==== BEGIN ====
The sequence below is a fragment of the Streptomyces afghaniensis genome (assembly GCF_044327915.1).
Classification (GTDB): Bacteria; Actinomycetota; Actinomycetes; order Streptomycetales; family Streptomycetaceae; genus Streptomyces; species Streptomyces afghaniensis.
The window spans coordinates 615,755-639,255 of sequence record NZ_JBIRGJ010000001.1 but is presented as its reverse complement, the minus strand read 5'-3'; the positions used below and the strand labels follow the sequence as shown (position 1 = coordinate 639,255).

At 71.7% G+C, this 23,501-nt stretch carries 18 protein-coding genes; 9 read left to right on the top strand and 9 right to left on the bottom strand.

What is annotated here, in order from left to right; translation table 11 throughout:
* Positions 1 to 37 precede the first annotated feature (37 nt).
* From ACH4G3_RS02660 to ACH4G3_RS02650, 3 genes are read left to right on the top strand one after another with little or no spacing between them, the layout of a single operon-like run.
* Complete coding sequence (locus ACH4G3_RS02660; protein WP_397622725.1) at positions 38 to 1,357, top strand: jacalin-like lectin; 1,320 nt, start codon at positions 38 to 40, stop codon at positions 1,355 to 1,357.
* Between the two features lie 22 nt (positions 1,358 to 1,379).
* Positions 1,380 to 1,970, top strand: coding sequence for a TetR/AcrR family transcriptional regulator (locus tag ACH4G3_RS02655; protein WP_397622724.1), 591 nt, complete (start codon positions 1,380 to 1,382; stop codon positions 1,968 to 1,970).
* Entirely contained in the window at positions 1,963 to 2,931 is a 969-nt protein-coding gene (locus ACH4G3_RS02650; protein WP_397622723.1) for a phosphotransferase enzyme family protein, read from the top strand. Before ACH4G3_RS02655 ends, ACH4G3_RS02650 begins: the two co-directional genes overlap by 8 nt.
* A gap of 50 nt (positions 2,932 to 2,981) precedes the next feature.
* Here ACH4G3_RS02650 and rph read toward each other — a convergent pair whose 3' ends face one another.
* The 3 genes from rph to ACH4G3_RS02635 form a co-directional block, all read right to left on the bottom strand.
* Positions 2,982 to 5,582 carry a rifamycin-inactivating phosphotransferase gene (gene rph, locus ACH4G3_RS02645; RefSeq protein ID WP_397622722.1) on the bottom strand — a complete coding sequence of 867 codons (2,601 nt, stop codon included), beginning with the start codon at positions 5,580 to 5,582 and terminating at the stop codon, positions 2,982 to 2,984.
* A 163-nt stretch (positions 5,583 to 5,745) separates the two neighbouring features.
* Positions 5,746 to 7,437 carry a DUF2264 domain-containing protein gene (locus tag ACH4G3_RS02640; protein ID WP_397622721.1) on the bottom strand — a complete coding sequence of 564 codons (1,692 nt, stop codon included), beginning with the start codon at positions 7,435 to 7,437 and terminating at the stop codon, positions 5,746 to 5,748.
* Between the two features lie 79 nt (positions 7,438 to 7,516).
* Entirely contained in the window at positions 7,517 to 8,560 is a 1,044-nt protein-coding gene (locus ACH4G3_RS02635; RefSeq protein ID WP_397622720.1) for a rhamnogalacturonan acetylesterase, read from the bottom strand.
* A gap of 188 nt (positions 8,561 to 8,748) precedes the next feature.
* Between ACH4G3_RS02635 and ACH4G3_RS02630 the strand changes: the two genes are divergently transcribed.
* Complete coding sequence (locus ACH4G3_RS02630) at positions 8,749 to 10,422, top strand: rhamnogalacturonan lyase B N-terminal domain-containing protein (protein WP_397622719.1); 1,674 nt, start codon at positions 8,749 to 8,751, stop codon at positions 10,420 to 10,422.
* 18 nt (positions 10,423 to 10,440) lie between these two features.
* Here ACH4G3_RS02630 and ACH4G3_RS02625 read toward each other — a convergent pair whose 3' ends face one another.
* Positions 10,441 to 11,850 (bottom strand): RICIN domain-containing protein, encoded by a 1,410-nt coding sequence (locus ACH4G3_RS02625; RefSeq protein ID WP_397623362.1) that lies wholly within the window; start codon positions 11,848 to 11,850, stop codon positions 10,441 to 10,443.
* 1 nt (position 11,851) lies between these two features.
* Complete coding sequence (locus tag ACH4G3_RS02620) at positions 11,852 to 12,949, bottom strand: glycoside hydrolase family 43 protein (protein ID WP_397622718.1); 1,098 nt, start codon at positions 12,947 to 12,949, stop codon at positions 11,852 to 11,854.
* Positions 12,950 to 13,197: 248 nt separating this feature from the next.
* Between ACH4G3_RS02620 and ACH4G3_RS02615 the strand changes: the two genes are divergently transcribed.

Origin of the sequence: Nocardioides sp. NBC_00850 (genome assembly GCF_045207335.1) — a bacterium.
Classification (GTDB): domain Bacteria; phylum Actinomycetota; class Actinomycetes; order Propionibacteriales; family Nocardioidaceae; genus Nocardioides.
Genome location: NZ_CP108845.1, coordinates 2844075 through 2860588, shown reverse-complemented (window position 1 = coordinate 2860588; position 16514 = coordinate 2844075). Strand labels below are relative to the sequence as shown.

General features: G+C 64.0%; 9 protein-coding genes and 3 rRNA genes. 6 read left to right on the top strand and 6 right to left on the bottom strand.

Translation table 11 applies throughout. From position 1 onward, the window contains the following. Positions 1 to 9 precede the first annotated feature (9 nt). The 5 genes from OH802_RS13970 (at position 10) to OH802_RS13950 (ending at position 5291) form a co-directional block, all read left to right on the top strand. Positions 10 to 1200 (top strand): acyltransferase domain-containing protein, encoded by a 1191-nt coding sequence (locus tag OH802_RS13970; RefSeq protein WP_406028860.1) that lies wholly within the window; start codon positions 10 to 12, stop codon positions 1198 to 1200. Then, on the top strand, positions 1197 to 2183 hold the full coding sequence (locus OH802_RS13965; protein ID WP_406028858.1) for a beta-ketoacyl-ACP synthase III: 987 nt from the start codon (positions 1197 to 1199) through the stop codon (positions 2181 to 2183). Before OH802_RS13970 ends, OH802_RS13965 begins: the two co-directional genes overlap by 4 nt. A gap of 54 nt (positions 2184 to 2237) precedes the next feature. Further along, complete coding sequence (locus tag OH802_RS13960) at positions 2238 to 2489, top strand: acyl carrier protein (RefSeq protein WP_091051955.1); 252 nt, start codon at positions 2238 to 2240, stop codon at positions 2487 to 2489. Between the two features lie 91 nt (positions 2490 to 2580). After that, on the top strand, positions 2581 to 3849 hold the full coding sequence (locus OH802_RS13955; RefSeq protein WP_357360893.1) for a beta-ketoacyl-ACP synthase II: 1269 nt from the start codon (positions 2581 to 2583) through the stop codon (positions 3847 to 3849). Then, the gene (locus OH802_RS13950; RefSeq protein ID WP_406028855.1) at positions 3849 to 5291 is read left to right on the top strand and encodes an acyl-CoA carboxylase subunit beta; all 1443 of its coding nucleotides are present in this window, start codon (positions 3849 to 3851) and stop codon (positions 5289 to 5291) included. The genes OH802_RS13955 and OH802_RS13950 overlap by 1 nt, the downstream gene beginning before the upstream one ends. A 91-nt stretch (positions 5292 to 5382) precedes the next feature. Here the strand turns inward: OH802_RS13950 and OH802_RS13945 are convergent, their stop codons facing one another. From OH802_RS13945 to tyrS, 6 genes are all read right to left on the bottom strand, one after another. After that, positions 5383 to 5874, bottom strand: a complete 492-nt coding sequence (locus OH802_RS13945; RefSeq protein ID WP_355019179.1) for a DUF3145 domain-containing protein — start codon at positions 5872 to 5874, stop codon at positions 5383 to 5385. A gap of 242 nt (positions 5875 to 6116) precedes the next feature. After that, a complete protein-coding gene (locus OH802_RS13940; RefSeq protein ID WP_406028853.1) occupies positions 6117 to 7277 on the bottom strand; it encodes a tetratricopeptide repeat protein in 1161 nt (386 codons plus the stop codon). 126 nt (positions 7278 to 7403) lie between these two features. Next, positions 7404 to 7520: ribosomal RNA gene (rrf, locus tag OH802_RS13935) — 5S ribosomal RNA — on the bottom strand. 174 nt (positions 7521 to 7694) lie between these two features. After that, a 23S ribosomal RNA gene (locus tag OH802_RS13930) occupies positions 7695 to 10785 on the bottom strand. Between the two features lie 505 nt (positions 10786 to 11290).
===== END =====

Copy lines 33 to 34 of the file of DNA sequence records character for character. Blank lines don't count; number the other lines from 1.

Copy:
General features: G+C 64.0%; 9 protein-coding genes and 3 rRNA genes. 6 read left to right on the top strand and 6 right to left on the bottom strand.

Translation table 11 applies throughout. From position 1 onward, the window contains the following. Positions 1 to 9 precede the first annotated feature (9 nt). The 5 genes from OH802_RS13970 (at position 10) to OH802_RS13950 (ending at position 5291) form a co-directional block, all read left to right on the top strand. Positions 10 to 1200 (top strand): acyltransferase domain-containing protein, encoded by a 1191-nt coding sequence (locus tag OH802_RS13970; RefSeq protein WP_406028860.1) that lies wholly within the window; start codon positions 10 to 12, stop codon positions 1198 to 1200. Then, on the top strand, positions 1197 to 2183 hold the full coding sequence (locus OH802_RS13965; protein ID WP_406028858.1) for a beta-ketoacyl-ACP synthase III: 987 nt from the start codon (positions 1197 to 1199) through the stop codon (positions 2181 to 2183). Before OH802_RS13970 ends, OH802_RS13965 begins: the two co-directional genes overlap by 4 nt. A gap of 54 nt (positions 2184 to 2237) precedes the next feature. Further along, complete coding sequence (locus tag OH802_RS13960) at positions 2238 to 2489, top strand: acyl carrier protein (RefSeq protein WP_091051955.1); 252 nt, start codon at positions 2238 to 2240, stop codon at positions 2487 to 2489. Between the two features lie 91 nt (positions 2490 to 2580). After that, on the top strand, positions 2581 to 3849 hold the full coding sequence (locus OH802_RS13955; RefSeq protein WP_357360893.1) for a beta-ketoacyl-ACP synthase II: 1269 nt from the start codon (positions 2581 to 2583) through the stop codon (positions 3847 to 3849). Then, the gene (locus OH802_RS13950; RefSeq protein ID WP_406028855.1) at positions 3849 to 5291 is read left to right on the top strand and encodes an acyl-CoA carboxylase subunit beta; all 1443 of its coding nucleotides are present in this window, start codon (positions 3849 to 3851) and stop codon (positions 5289 to 5291) included. The genes OH802_RS13955 and OH802_RS13950 overlap by 1 nt, the downstream gene beginning before the upstream one ends. A 91-nt stretch (positions 5292 to 5382) precedes the next feature. Here the strand turns inward: OH802_RS13950 and OH802_RS13945 are convergent, their stop codons facing one another. From OH802_RS13945 to tyrS, 6 genes are all read right to left on the bottom strand, one after another. After that, positions 5383 to 5874, bottom strand: a complete 492-nt coding sequence (locus OH802_RS13945; RefSeq protein ID WP_355019179.1) for a DUF3145 domain-containing protein — start codon at positions 5872 to 5874, stop codon at positions 5383 to 5385. A gap of 242 nt (positions 5875 to 6116) precedes the next feature. After that, a complete protein-coding gene (locus OH802_RS13940; RefSeq protein ID WP_406028853.1) occupies positions 6117 to 7277 on the bottom strand; it encodes a tetratricopeptide repeat protein in 1161 nt (386 codons plus the stop codon). 126 nt (positions 7278 to 7403) lie between these two features. Next, positions 7404 to 7520: ribosomal RNA gene (rrf, locus tag OH802_RS13935) — 5S ribosomal RNA — on the bottom strand. 174 nt (positions 7521 to 7694) lie between these two features. After that, a 23S ribosomal RNA gene (locus tag OH802_RS13930) occupies positions 7695 to 10785 on the bottom strand. Between the two features lie 505 nt (positions 10786 to 11290).